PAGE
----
The Urban Heat Island Effect and Impact of AR-ACFC Overlays on PCC Pavements



The Arizona Department of Transportation’s “Quiet Pavements” projects have been highly successful with the traveling pubic in addressing roadway noise by reducing the noise impact to the surrounding neighborhoods from urban freeways by as much as 4 to 6 decibels. The use of specialized pavement mixtures to address a purely quality-of-life issue is dynamic and innovative, and the program has been remarkably well received by the taxpayers and users of the roadway network. One unintended consequence of the overlay program may be to significantly extend the life of the PCCP due to mitigation of daily thermal variances. Counterbalancing this benefit, the use of a dark material to overlay hundreds of lane miles in an urban setting plagued by a growing urban heat island may need consideration.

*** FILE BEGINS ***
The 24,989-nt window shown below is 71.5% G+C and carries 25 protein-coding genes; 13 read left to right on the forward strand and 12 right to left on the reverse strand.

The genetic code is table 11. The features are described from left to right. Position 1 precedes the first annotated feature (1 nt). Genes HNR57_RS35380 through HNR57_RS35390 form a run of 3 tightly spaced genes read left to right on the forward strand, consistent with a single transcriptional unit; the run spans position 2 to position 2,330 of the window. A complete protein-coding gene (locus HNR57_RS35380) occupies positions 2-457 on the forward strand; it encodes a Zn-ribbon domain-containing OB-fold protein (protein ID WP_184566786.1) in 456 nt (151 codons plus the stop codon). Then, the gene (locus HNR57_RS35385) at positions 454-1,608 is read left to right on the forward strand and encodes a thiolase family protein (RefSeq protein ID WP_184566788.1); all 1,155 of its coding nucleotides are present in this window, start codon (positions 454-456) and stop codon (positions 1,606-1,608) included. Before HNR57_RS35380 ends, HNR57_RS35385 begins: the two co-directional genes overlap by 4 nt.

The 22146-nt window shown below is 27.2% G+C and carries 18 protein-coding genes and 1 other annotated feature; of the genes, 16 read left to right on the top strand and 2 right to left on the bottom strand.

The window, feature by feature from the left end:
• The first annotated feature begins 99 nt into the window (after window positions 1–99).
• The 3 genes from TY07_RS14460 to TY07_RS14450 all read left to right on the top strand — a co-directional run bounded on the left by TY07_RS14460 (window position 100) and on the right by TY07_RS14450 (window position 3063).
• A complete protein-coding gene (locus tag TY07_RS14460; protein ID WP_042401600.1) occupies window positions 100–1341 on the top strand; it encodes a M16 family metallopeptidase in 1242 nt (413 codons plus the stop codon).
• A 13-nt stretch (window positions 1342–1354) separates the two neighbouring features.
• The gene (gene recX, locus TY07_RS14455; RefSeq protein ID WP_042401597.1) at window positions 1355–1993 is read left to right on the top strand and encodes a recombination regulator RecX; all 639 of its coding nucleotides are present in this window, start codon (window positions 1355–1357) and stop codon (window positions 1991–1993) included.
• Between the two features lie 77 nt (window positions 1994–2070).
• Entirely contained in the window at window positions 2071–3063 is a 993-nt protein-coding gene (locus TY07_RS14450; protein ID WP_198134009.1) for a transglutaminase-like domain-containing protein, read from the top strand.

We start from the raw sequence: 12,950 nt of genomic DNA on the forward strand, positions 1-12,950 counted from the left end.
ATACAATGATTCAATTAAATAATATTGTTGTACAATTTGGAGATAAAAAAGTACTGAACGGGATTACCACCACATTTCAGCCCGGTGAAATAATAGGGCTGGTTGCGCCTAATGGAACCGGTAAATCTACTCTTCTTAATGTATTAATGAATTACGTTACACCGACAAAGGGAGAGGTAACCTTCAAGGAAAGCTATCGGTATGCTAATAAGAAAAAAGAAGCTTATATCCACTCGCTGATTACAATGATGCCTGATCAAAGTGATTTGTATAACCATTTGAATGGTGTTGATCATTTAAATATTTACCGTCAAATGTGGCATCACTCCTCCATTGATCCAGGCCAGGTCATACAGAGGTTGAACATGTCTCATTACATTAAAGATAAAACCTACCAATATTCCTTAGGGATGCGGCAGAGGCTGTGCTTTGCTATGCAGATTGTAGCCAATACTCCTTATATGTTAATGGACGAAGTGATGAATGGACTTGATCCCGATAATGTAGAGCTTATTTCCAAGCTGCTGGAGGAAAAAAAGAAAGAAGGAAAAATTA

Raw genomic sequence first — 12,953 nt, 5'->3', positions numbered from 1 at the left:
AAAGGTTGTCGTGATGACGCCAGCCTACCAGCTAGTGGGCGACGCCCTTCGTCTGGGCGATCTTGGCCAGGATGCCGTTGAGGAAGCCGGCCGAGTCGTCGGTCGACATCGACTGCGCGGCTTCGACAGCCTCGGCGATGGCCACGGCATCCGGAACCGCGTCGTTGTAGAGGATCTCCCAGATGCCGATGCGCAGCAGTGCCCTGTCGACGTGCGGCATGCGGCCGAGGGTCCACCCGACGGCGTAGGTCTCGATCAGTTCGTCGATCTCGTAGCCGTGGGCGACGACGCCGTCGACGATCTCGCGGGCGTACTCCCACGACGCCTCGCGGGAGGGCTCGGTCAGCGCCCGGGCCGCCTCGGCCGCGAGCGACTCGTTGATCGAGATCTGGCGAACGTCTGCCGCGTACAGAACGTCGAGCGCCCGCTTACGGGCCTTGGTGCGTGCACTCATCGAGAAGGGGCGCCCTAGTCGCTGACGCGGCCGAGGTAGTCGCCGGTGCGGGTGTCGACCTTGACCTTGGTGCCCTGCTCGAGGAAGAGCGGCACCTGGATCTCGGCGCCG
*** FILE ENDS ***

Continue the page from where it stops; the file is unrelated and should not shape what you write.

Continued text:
By adding an additional, easily maintained layer, or “blanket”, over the PCCP, the underlying material will experience higher low temperatures and lower high temperatures. It is well known that temperature variations significantly lessen with depth, and the addition of even just a 19 mm AR-ACFC layer may favorably affect the lower reaches. Thermally induced stresses to PCCP can be very damaging, and anything that would lessen the temperature swings would be very beneficial. Given the large investment in the PCCP infrastructure by ADOT for the Phoenix urban freeway system, the dividends of extended pavement life and lowered maintenance costs could be a
long-term windfall.

At the same time the AR-ACFC material, inherent in its composition, is a dark, black material. Converting many square yards of the urban fabric from a light, PCCP surface to a dark, ARACFC surface may be enhancing what has already been documented as a growing urban heat island problem for the Phoenix metropolitan area.

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